The most stressful part of our daily living is driving. Really, you have to experience it to believe it. Yesterday I had several errands to run and was in traffic for a couple hours. My whole body grows tense and my neck and head hurt. The recent snow took a couple weeks to go away. The cold winter has caused even more potholes than normal and some streets are still covered in a thick layer of ice. Rhonda finds she gets a sore neck everytime she drives.
It is hard to describe but below is some information from a travel web site about Azerbaijan. The web-site says, “Most Azeri roads and streets are in such a state that it is practically impossible to break the speed limits, exception made for some avenues and streets in Baku which are kept in tip top shape. Side streets and minor roads have all kinds of debris, open manholes, and are pot-holed, unmarked and unlit. Even in some areas in the centre of the capital, streetlights are barely noticeable. Villages and rural areas are woefully under equipped with earth roads and puddles like great lakes. Drivers pay little heed to traffic regulations, so expect a certain degree of artistic liberty when driving. Azeri driving behaviour is not incredibly dangerous nor aggressive, but don’t depend on drivers to stay in their own lanes. Nor will they always pay attention to traffic signals or other drivers. Horns are an endemic phenomenon: personalized car horns are considered trendy in Baku and you’ll see the noveau riche in their Hummers, Mercedes and BMWs often with two horns going at once - an ordinary one, and one that plays a tune, the theme from the film the Godfather is a favourite… Barking cars can also be heard. Often family cars are loaded with cargo in a way that could rival a Pakistani truck - beware as it is not uncommon for it to fall. Pedestrians constantly cross the street everywhere. With the number of cars on the road growing exponentially, parking tends to be very creative, you will realize this as soon as you get out of the airport terminal. Note that “left-hand” turns across traffic are absolutely forbidden. You have to find a way to get to the other side of the street and then make a “right-hand” turn. Sometimes this means driving a kilometre or so out of your way and reversing direction. Sometimes, you’ll find cars backing up a one-way street just so they can “legally” head in the direction they want to go. Drive defensively at all times. Always carry your vehicle registration papers, passport and driver’s licence. Also, make sure that your car’s paperwork gives you authorization to drive it. An international driver’s license is valid in Azerbaijan if you stay in the country for less than 4 months. After that, you’ll need to get a stamp from the traffic police (79 S. Vurgun, tel. 984 002). If a policeman signals you to pull over, he’ll use a siren or point with a baton. Above all, stay calm and don’t get out of the car. The officer will shake hands with you first, introduce himself, then ask for your license and car’s documentation. Answer his questions, but don’t volunteer information. Be ready to apologize. The officer may be looking for a bribe, but will eventually let you go without one. The police’s obscure fines are more often than not, not for the local road fund, most are open to bribery to counteract their miserable wages.”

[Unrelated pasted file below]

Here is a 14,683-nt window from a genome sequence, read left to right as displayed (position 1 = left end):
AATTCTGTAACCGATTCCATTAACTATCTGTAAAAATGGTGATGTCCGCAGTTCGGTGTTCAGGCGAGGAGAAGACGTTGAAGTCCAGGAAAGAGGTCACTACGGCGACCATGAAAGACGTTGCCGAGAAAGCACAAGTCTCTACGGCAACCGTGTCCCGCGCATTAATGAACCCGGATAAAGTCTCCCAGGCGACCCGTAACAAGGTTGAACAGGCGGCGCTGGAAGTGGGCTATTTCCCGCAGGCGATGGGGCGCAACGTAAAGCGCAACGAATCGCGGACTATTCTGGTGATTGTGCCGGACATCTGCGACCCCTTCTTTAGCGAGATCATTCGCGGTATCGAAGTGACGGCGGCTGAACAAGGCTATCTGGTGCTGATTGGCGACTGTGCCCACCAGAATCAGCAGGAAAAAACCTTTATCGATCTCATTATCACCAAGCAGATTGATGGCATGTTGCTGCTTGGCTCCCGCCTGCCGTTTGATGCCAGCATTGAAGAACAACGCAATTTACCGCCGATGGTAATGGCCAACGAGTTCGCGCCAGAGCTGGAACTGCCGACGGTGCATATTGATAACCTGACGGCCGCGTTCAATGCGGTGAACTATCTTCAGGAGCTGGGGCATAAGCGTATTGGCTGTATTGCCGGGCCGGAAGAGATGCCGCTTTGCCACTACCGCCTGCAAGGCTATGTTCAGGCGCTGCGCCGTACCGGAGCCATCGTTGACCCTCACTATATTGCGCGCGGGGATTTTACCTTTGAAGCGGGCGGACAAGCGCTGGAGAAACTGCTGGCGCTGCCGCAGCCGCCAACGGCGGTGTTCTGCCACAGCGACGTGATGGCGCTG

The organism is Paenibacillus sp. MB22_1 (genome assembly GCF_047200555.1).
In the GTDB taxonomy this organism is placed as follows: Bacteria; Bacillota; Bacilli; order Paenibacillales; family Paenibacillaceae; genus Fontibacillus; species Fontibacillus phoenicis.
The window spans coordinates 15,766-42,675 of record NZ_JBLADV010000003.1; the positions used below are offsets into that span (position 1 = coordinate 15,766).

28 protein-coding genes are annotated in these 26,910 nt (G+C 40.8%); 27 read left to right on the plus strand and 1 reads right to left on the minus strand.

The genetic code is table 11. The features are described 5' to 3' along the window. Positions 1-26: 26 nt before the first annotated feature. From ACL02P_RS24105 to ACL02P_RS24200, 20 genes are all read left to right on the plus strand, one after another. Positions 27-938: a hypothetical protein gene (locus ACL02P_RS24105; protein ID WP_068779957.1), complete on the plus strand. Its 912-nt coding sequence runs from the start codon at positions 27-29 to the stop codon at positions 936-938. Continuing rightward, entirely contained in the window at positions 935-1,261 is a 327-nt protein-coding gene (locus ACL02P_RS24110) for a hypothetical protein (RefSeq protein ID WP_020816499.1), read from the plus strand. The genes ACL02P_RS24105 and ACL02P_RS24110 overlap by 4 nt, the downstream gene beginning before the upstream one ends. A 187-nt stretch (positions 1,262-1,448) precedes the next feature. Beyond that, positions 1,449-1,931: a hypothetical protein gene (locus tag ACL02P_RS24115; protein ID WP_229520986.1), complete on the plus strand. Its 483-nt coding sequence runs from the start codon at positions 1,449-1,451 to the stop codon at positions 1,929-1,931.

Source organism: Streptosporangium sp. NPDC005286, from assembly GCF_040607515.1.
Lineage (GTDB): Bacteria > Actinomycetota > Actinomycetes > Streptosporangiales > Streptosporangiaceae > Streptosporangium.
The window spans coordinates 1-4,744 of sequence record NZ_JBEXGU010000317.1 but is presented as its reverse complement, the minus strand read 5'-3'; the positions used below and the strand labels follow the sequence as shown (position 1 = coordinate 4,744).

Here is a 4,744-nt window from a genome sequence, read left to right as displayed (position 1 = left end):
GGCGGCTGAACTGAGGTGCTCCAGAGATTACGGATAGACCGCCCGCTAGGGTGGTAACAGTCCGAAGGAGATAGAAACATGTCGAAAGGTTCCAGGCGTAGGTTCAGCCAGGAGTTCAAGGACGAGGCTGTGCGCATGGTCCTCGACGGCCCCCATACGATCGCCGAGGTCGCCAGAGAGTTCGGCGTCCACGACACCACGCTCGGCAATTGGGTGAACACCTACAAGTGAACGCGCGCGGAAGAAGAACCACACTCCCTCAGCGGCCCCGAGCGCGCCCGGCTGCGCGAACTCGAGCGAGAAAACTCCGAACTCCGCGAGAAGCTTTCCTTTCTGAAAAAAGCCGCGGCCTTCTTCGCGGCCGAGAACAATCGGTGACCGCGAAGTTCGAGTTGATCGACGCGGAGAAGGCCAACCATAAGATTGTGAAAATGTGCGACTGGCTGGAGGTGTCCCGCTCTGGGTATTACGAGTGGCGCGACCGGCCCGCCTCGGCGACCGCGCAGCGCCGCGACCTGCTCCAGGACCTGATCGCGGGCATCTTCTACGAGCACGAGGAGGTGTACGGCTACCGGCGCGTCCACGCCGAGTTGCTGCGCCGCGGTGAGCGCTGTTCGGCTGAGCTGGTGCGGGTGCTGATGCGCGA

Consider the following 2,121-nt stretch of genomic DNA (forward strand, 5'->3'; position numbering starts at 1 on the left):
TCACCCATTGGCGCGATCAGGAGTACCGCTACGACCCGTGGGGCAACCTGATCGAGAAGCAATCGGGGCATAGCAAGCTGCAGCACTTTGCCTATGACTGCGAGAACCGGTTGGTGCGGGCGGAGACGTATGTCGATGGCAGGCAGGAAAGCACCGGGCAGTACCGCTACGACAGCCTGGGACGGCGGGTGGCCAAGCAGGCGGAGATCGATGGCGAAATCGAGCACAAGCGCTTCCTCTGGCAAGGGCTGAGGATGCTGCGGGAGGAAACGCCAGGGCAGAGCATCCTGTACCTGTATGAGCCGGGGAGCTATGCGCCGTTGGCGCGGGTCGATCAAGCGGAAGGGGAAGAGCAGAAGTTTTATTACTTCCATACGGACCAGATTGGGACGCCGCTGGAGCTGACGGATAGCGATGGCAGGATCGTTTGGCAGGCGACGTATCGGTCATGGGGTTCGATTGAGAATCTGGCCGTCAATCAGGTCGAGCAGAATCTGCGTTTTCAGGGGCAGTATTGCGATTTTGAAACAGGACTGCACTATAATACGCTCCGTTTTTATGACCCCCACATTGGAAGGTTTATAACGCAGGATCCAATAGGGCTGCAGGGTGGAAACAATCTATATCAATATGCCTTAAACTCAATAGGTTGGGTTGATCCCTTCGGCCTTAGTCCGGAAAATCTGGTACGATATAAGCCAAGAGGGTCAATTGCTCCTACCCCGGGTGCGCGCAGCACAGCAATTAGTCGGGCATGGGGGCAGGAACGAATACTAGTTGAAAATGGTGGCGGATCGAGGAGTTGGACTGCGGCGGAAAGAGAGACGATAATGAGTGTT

Whoever wrote the above information has a complete understanding of the situation here. I just laughed and nodded as I read it the first time. I am worried however, that my driving skills are getting worse. I seem to be picking up some habits like not using signals or staying in my lane. At least I never have to worry about falling asleep while driving.
Have a safe week,